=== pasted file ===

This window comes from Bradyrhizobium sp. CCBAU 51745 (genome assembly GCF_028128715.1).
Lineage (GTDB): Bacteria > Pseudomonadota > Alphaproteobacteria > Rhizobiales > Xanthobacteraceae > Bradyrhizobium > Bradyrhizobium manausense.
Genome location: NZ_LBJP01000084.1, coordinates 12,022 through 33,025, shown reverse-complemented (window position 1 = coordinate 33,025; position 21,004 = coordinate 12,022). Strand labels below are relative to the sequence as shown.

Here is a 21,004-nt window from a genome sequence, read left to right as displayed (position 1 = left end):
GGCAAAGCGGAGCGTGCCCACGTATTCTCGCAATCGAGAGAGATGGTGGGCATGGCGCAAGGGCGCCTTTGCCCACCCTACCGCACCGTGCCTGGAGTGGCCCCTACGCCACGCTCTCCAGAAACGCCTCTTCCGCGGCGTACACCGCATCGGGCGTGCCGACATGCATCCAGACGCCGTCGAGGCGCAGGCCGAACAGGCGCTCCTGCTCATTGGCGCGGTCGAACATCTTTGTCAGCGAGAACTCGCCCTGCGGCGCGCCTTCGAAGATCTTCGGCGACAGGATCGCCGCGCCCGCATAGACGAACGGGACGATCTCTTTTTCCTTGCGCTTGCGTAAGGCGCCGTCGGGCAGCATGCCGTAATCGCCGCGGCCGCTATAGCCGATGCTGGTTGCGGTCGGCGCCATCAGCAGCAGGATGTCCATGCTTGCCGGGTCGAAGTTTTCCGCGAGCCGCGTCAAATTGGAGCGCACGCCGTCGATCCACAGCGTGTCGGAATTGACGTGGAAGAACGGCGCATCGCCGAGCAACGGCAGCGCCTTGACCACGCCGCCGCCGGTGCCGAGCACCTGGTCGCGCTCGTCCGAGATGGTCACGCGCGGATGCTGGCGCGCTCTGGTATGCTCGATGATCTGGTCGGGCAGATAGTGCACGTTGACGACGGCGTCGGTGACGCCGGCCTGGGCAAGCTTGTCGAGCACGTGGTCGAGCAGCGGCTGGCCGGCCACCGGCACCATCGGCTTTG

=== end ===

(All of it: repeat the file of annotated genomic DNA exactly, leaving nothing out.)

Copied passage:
This window comes from Bradyrhizobium sp. CCBAU 51745 (genome assembly GCF_028128715.1).
Lineage (GTDB): Bacteria > Pseudomonadota > Alphaproteobacteria > Rhizobiales > Xanthobacteraceae > Bradyrhizobium > Bradyrhizobium manausense.
Genome location: NZ_LBJP01000084.1, coordinates 12,022 through 33,025, shown reverse-complemented (window position 1 = coordinate 33,025; position 21,004 = coordinate 12,022). Strand labels below are relative to the sequence as shown.

Here is a 21,004-nt window from a genome sequence, read left to right as displayed (position 1 = left end):
GGCAAAGCGGAGCGTGCCCACGTATTCTCGCAATCGAGAGAGATGGTGGGCATGGCGCAAGGGCGCCTTTGCCCACCCTACCGCACCGTGCCTGGAGTGGCCCCTACGCCACGCTCTCCAGAAACGCCTCTTCCGCGGCGTACACCGCATCGGGCGTGCCGACATGCATCCAGACGCCGTCGAGGCGCAGGCCGAACAGGCGCTCCTGCTCATTGGCGCGGTCGAACATCTTTGTCAGCGAGAACTCGCCCTGCGGCGCGCCTTCGAAGATCTTCGGCGACAGGATCGCCGCGCCCGCATAGACGAACGGGACGATCTCTTTTTCCTTGCGCTTGCGTAAGGCGCCGTCGGGCAGCATGCCGTAATCGCCGCGGCCGCTATAGCCGATGCTGGTTGCGGTCGGCGCCATCAGCAGCAGGATGTCCATGCTTGCCGGGTCGAAGTTTTCCGCGAGCCGCGTCAAATTGGAGCGCACGCCGTCGATCCACAGCGTGTCGGAATTGACGTGGAAGAACGGCGCATCGCCGAGCAACGGCAGCGCCTTGACCACGCCGCCGCCGGTGCCGAGCACCTGGTCGCGCTCGTCCGAGATGGTCACGCGCGGATGCTGGCGCGCTCTGGTATGCTCGATGATCTGGTCGGGCAGATAGTGCACGTTGACGACGGCGTCGGTGACGCCGGCCTGGGCAAGCTTGTCGAGCACGTGGTCGAGCAGCGGCTGGCCGGCCACCGGCACCATCGGCTTTG